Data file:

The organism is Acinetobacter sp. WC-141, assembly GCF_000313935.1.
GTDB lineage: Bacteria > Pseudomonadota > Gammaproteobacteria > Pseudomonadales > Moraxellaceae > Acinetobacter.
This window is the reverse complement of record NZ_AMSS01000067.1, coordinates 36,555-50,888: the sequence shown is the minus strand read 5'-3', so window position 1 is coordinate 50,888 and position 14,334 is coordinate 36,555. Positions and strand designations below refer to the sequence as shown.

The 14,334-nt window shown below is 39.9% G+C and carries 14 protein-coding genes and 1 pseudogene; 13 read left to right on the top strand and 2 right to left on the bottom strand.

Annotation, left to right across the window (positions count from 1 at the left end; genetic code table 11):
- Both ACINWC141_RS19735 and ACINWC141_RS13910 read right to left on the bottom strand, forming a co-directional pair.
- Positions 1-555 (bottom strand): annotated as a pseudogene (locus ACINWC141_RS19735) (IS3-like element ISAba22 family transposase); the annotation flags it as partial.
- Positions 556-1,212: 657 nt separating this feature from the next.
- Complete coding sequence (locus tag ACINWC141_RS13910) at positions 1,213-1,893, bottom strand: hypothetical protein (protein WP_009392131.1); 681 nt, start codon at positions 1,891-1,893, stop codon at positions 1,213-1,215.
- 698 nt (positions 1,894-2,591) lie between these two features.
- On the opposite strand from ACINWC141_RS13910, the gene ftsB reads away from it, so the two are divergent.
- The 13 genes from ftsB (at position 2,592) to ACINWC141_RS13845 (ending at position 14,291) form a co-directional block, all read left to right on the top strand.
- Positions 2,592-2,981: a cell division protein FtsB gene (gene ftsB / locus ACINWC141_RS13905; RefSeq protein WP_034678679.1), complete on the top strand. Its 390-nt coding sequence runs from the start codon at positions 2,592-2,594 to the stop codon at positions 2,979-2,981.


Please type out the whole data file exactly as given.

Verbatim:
The organism is Acinetobacter sp. WC-141, assembly GCF_000313935.1.
GTDB lineage: Bacteria > Pseudomonadota > Gammaproteobacteria > Pseudomonadales > Moraxellaceae > Acinetobacter.
This window is the reverse complement of record NZ_AMSS01000067.1, coordinates 36,555-50,888: the sequence shown is the minus strand read 5'-3', so window position 1 is coordinate 50,888 and position 14,334 is coordinate 36,555. Positions and strand designations below refer to the sequence as shown.

The 14,334-nt window shown below is 39.9% G+C and carries 14 protein-coding genes and 1 pseudogene; 13 read left to right on the top strand and 2 right to left on the bottom strand.

Annotation, left to right across the window (positions count from 1 at the left end; genetic code table 11):
- Both ACINWC141_RS19735 and ACINWC141_RS13910 read right to left on the bottom strand, forming a co-directional pair.
- Positions 1-555 (bottom strand): annotated as a pseudogene (locus ACINWC141_RS19735) (IS3-like element ISAba22 family transposase); the annotation flags it as partial.
- Positions 556-1,212: 657 nt separating this feature from the next.
- Complete coding sequence (locus tag ACINWC141_RS13910) at positions 1,213-1,893, bottom strand: hypothetical protein (protein WP_009392131.1); 681 nt, start codon at positions 1,891-1,893, stop codon at positions 1,213-1,215.
- 698 nt (positions 1,894-2,591) lie between these two features.
- On the opposite strand from ACINWC141_RS13910, the gene ftsB reads away from it, so the two are divergent.
- The 13 genes from ftsB (at position 2,592) to ACINWC141_RS13845 (ending at position 14,291) form a co-directional block, all read left to right on the top strand.
- Positions 2,592-2,981: a cell division protein FtsB gene (gene ftsB / locus ACINWC141_RS13905; RefSeq protein WP_034678679.1), complete on the top strand. Its 390-nt coding sequence runs from the start codon at positions 2,592-2,594 to the stop codon at positions 2,979-2,981.